9. They are focused and to-the-point. People tend to have short attention-spans - lengthier stories are better used for case studies.

How to get good testimonials from clients

Now that you know what makes for an effective testimonial, how are you going to get them out of your clients? We quite like this tip from a Groove article on testimonials:  “Good testimonials don’t just capture the end result. They capture the struggles and objections at the beginning, too.”  First of all, it’s important to be asking the right questions and listening to your clients from the beginning. While a SaaS like Groove operates their business differently from an electrical contractor, the principle remains the same. Asking the simple question, “why did you choose our company?” can provide good material for testimonials.  Secondly, be listening to any feedback and interacting with the client throughout the project. This not only ensures you stay on top of what they are looking for, but means you can listen for helpful stories or experiences.  Thirdly, make asking for the testimonial part of your process. Many companies wait for a client to come to them, but they will often need prompting. It’s a relatively common occurrence that people will give negative feedback unbidden, but won’t necessarily speak up when they’ve had a great experience.  If you want to get more from the customer than “they did a good job,” it often helps to be prepared with some specific questions that can guide a testimonial. In general, steer the questions so that they reflect what you’re hoping to get out of the testimonial (for example, if you want to target a testimonial about a specific project type or set of skills). Also, avoid any questions that can be answered simply with “yes” or “no.”  In some companies, project managers are encouraged to grab testimonials via video, so that the company captures the client’s natural language and they’re not waiting for someone to get back with a questionnaire. Do whatever works or is comfortable for your company and clients - not everyone will be keen on video!  We’d make two further suggestions for making sure testimonials are effective; 1) ask while everything is still fresh in the mind of the client and 2) keep your questions concise. You will want to bear in mind that you’re asking the client to give up a little bit of their time in order to provide a testimonial that helps you, so try to take up as little of it as possible.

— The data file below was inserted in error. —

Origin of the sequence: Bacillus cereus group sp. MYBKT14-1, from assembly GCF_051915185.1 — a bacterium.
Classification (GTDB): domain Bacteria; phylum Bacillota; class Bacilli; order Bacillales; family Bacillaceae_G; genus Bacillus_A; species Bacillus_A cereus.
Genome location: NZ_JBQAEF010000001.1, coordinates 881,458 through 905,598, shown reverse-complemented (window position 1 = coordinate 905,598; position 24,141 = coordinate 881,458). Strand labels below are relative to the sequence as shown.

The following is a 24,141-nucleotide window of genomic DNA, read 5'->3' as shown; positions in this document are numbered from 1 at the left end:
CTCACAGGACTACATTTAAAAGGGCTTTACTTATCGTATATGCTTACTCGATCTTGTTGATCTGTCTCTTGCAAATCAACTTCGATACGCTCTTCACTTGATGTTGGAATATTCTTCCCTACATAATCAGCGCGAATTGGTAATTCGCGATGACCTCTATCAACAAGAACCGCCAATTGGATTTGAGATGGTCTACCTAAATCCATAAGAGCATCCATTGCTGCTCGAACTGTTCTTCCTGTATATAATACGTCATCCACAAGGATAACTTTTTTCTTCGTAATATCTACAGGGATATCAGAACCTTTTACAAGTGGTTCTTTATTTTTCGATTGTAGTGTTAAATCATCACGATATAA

Using testimonials effectively

Using testimonials effectively means getting them seen! You probably use a few different marketing channels these days, and it’s important to have testimonials available across all of them.  Include them on the homepage of your website so that they will be obvious to visitors, and remember your social media channels (if you use them) too. Consider also how you might use testimonials on printed material. Many companies produce brochures or billboards - these are a great opportunity to showcase some of the best quotes you get from clients.  Wordstream offers a tip for websites - highlight your “perfect” customer. Every business has a particular type of client that is their preference to work with, so highlight testimonials from these people first. This helps to attract other, similar clients to your company.  It’s also a good idea to collect and display testimonials that highlight your various competencies. For example, if you do residential AND commercial projects, you need testimonials from both. You might also need testimonials for things like wiring for smart technology or for green initiatives. If there’s something that you particularly prefer doing, again, make sure the related testimonial is predominant.

Final thoughts

While asking for testimonials may not be the most comfortable thing for many people, more and more, you have to think like a marketer when it comes to standing out from the competition.  Quite simply, testimonials work. People are always looking for proof that a contractor does good work and is reliable - if they’re not finding that when they come across your company, they may look to the next competitor with glowing testimonials.  In this age of online reviews and hyper-connectivity, you can’t always do anything about any negative reviews that appear on third-party sites, but you can do your best to collect and display good testimonials. Don’t leave it up to chance!